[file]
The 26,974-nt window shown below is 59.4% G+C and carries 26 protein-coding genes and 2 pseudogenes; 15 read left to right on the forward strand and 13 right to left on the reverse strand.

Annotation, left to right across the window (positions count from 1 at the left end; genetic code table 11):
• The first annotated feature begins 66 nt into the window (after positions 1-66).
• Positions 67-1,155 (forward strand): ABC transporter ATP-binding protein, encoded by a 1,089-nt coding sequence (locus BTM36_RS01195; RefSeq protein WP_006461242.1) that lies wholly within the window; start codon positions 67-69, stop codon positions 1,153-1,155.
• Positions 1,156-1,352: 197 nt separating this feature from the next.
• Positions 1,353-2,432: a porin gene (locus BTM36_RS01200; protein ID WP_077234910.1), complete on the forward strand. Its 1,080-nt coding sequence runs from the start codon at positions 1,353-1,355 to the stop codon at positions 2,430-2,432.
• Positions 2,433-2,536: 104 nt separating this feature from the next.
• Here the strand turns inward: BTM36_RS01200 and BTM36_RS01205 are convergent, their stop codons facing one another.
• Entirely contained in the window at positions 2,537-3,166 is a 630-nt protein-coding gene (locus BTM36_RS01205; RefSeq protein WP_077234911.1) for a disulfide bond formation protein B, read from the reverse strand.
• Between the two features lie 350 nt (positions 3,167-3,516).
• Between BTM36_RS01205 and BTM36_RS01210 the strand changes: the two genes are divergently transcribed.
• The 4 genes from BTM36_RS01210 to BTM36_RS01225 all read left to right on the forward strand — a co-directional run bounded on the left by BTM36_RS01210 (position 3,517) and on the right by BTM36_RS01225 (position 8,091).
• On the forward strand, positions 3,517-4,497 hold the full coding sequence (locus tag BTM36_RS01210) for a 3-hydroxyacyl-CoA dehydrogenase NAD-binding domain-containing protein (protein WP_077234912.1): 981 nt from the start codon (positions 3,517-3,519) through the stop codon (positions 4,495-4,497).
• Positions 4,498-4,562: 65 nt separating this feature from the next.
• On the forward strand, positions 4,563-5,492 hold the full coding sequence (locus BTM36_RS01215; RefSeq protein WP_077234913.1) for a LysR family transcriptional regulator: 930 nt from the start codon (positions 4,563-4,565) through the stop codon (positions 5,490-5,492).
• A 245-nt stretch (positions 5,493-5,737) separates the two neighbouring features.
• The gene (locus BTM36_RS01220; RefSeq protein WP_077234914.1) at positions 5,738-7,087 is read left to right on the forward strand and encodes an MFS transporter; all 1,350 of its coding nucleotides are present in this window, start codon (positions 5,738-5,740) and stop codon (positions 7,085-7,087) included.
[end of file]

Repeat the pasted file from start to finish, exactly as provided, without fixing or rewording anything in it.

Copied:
The 26,974-nt window shown below is 59.4% G+C and carries 26 protein-coding genes and 2 pseudogenes; 15 read left to right on the forward strand and 13 right to left on the reverse strand.

Annotation, left to right across the window (positions count from 1 at the left end; genetic code table 11):
• The first annotated feature begins 66 nt into the window (after positions 1-66).
• Positions 67-1,155 (forward strand): ABC transporter ATP-binding protein, encoded by a 1,089-nt coding sequence (locus BTM36_RS01195; RefSeq protein WP_006461242.1) that lies wholly within the window; start codon positions 67-69, stop codon positions 1,153-1,155.
• Positions 1,156-1,352: 197 nt separating this feature from the next.
• Positions 1,353-2,432: a porin gene (locus BTM36_RS01200; protein ID WP_077234910.1), complete on the forward strand. Its 1,080-nt coding sequence runs from the start codon at positions 1,353-1,355 to the stop codon at positions 2,430-2,432.
• Positions 2,433-2,536: 104 nt separating this feature from the next.
• Here the strand turns inward: BTM36_RS01200 and BTM36_RS01205 are convergent, their stop codons facing one another.
• Entirely contained in the window at positions 2,537-3,166 is a 630-nt protein-coding gene (locus BTM36_RS01205; RefSeq protein WP_077234911.1) for a disulfide bond formation protein B, read from the reverse strand.
• Between the two features lie 350 nt (positions 3,167-3,516).
• Between BTM36_RS01205 and BTM36_RS01210 the strand changes: the two genes are divergently transcribed.
• The 4 genes from BTM36_RS01210 to BTM36_RS01225 all read left to right on the forward strand — a co-directional run bounded on the left by BTM36_RS01210 (position 3,517) and on the right by BTM36_RS01225 (position 8,091).
• On the forward strand, positions 3,517-4,497 hold the full coding sequence (locus tag BTM36_RS01210) for a 3-hydroxyacyl-CoA dehydrogenase NAD-binding domain-containing protein (protein WP_077234912.1): 981 nt from the start codon (positions 3,517-3,519) through the stop codon (positions 4,495-4,497).
• Positions 4,498-4,562: 65 nt separating this feature from the next.
• On the forward strand, positions 4,563-5,492 hold the full coding sequence (locus BTM36_RS01215; RefSeq protein WP_077234913.1) for a LysR family transcriptional regulator: 930 nt from the start codon (positions 4,563-4,565) through the stop codon (positions 5,490-5,492).
• A 245-nt stretch (positions 5,493-5,737) separates the two neighbouring features.
• The gene (locus BTM36_RS01220; RefSeq protein WP_077234914.1) at positions 5,738-7,087 is read left to right on the forward strand and encodes an MFS transporter; all 1,350 of its coding nucleotides are present in this window, start codon (positions 5,738-5,740) and stop codon (positions 7,085-7,087) included.